This procedure is typically performed either at a surgery center or operating room under general anesthesia. All incisions are done transorally with no external incisions. The advent of CT imaging, computer planning, 3-D printing, and custom hardware have all made it easier to avoid complications such as dental injury and dehiscence of the genioglossus muscle.
Genioglossus advancement/anterior mandibular osteotomy
For a GA without genioplasty, also known as anterior mandibular osteotomy, the 3-D printed cutting guide is used to determine the pace of the muscle attachment to the inner table of the mandible (genial tubercle).
Once the guide is secured, a bicortical screw is placed through the advancement segment. A sagittal saw is then used to make the bicortical cuts through the mandible as marked by the guide planes. Typically, the segment is planned as a rectangular or trapezoidal shape. A spatula osteotome is used to complete the osteotomies. The segment is then drawn forward using a clamp placed on the bicortical screw. It is important that the screw used for traction engages both cortices so as to not separate the labial (outer) cortex from the lingual (inner) cortex.
Once the freed segment is pulled anteriorly, along with the genioglossus muscle, the fixation screw is removed. The labial cortex is then removed from the lingual cortex, which bears the attachment to the genioglossus. The lingual cortex is pulled anteriorly and fixated to the inferior border of the mandible using fixation plates and screws. Custom plates are very helpful for this, although add considerably to the material costs. The labial cortex that was previously removed may be secured to the osteotomy window to repair the defect. Alternatively, the rectangular lingual cortex can be rotated 90° in a coronal plane. The segment is secured to the bone superior and inferior to the bone window with fixation screws.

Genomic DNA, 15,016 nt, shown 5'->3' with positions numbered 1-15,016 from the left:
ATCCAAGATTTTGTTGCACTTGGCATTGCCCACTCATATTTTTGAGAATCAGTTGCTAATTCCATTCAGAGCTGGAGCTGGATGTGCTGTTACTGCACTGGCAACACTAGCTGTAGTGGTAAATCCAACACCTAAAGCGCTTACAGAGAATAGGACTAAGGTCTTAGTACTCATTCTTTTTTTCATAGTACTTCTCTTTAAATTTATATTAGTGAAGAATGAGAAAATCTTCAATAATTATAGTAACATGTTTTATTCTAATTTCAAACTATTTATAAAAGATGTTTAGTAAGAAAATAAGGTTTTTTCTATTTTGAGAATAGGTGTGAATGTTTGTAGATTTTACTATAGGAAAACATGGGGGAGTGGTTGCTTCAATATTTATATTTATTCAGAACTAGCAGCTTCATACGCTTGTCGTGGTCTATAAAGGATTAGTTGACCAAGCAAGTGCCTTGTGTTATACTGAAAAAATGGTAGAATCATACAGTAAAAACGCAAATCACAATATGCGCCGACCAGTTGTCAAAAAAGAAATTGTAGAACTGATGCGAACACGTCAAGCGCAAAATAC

Genioglossus advancement with genioplasty
For GA with a genioplasty, also known as inferior sagittal mandibular osteotomy, the 3-D printed cutting guide is secured to the occlusal table. Predictive holes are then drilled and positional screws are used to secure the guide to the bone. After retraction of the mental nerves, a sagittal saw is then used to make the horizontal (transverse) osteotomy. While making the osteotomies, it is essential to have a good sense of the depth of the blade, to preserve the genioglossus muscle. Using computer guidance, the surgeon can be confident that the tubercle is included in the genioplasty segment.
Once the osteotomy is completed, the guide is removed. Once freed, the second, positioning guide is secured to the teeth and fixated to the genioplasty segment, using the same holes made previously. A pre-bent genioplasty plate, or a plate bent to the same shape can be used for fixation.
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